One of his friends, after beholding Elena’s beauty (he had never seen a Russian girl up close before), told Tyler, “You’re winning at life, bro, you’re so lucky.” Yes, Tyler was winning at life. He had an unfulfilling but stable job, his weekly dining options were satisfactory, he understood how to use all the apps on his phone that eliminated at least three minutes of inconvenience per day, and the vein in his right bicep would pop out if he did only twenty pushups.

Enamored by Elena, he would stare at her face while she was sleeping. He decided that he could gain pleasure and satisfaction from that face for the rest of his life… along with her body, of course. He soon wanted to take the relationship to the next level, but the “American experience” was valued by Elena more than he knew. She greedily ate at the trough like a pig.

The new wrist tattoo that Elena got should have been like a firetruck siren to Tyler. It was a generic rose, a totally gratuitous defilement of her body, a Holy Temple before God, a truth she was taught as a child by one of her grandmothers in the motherland. It added neither value nor intrigue. She thought it would make her unique, as if she wasn’t created unique already, but it cheapened her instead. She did not know that her accent made her sufficiently endearing. The way she pronounced ‘th’ sounds as ‘z,’ and the way she pronounced ‘w’ sounds as ‘v,’ as in the sentence “Let us vatch ze veedeo” did more to make her an individual, a child of God, than the permanent ink stain on her wrist that was put there by a high school dropout who gave her a 10% discount because he wanted to sleep with her. Stupid Tyler, already seduced by Elena’s external appearance, blind to the internal, as he was blind to his own internal, actually complimented her. “Very cute,” he said, encouraging her rebellion against him and the natural order. With his finger he grabbed her wrist and rubbed on the tattoo, as if subconsciously trying to erase it, his soul knowing that she is sustaining permanent damage as part of her American experience.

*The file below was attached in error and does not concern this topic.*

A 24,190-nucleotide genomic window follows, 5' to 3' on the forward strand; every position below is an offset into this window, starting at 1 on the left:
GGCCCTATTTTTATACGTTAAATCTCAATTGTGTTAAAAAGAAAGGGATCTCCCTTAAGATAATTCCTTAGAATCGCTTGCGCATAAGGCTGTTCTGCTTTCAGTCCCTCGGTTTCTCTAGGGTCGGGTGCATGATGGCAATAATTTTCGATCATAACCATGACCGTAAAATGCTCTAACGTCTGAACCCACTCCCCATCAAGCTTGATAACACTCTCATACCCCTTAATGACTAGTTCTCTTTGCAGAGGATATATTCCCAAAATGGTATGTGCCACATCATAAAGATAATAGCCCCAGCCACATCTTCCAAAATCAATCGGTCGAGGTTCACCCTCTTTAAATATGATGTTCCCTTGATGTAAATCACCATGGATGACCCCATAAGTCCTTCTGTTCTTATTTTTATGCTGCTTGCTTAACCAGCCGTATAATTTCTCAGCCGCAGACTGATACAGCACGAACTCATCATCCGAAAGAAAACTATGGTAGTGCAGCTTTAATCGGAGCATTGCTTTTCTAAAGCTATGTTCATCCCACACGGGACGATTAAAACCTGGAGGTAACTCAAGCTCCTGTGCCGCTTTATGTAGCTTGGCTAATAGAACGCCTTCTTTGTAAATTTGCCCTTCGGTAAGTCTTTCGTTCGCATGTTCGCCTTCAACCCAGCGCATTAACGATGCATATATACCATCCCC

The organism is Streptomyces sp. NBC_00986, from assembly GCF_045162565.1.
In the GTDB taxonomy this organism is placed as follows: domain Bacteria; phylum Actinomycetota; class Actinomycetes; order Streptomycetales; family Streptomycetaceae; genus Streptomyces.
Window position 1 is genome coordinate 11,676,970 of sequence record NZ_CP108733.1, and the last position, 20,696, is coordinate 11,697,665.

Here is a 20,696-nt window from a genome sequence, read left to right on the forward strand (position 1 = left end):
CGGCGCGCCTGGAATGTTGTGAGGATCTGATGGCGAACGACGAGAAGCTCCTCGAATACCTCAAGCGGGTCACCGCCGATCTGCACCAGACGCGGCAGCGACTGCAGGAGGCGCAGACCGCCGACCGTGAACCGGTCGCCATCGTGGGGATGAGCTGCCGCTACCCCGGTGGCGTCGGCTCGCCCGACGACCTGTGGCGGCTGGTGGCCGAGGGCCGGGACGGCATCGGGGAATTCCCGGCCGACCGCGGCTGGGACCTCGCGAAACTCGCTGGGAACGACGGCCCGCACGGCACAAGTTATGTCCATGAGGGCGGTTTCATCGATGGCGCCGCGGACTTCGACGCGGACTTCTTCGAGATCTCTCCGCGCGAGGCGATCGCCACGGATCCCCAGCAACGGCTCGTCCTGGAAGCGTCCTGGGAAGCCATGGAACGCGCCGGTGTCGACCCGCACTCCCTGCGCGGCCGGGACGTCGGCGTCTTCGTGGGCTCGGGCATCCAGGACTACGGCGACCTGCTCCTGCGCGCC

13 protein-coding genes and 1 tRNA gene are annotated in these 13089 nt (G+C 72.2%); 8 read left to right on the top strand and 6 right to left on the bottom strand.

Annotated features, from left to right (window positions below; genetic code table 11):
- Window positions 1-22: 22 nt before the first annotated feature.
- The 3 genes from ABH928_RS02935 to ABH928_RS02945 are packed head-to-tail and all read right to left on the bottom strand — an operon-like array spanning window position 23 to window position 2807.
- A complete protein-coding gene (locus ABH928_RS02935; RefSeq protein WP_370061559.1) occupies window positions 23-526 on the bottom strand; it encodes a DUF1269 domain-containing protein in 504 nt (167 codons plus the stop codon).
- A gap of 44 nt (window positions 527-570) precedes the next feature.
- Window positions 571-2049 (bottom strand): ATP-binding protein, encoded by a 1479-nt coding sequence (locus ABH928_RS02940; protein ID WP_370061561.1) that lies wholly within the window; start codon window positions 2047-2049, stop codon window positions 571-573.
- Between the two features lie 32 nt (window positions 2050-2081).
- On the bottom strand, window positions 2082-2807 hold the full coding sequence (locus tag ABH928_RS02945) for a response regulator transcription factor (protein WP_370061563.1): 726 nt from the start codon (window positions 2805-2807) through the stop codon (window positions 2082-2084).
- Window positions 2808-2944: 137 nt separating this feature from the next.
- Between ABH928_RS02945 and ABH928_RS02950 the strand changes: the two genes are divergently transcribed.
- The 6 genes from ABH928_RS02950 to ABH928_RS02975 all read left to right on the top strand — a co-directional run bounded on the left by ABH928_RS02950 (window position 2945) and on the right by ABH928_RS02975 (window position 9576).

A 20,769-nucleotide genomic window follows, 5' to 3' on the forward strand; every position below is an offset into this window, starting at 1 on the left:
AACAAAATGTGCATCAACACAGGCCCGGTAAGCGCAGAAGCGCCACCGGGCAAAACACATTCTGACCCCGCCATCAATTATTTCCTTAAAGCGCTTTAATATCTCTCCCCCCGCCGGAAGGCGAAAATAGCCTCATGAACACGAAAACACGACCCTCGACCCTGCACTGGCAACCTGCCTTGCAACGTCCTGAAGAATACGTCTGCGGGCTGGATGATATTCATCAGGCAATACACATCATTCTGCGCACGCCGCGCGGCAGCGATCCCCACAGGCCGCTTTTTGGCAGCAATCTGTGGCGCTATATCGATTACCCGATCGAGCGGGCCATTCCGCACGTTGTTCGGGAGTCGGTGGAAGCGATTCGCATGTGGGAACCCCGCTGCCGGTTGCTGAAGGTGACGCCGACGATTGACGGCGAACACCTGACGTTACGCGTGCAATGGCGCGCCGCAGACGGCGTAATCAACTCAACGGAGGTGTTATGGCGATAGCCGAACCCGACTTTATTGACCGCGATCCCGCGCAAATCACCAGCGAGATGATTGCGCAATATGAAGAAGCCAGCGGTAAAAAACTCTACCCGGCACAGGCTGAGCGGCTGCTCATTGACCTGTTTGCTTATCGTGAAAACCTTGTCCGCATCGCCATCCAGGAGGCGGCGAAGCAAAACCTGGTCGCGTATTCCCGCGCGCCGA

What happened next should not have been surprising to Tyler, but it was. He was at her house on a Sunday afternoon, which she shared with six other people. After a few Aperol spritzes, a trendy European drink that Elena introduced to Tyler, they were getting handsy and moved to her room. Elena plopped down on the bed and as Tyler was about to dive in after her, he noticed something sparkling on the floor. He bent down and picked up a half-inch piece of foil and made out two letters: “ex”. Tyler recognized the font immediately. It was a piece of wrapper from a Durex condom. The carnal arousal Tyler had for his girlfriend, fueled in part by the Aperol spritzes, immediately vanished, and out of instinct he investigated her tiny closet, which no man could have possibly fit into. Tyler didn’t know whether to cry or yell. The piece of foil rested on the palm of his hand and he stared at it for a full minute, as if realizing that everything must now change.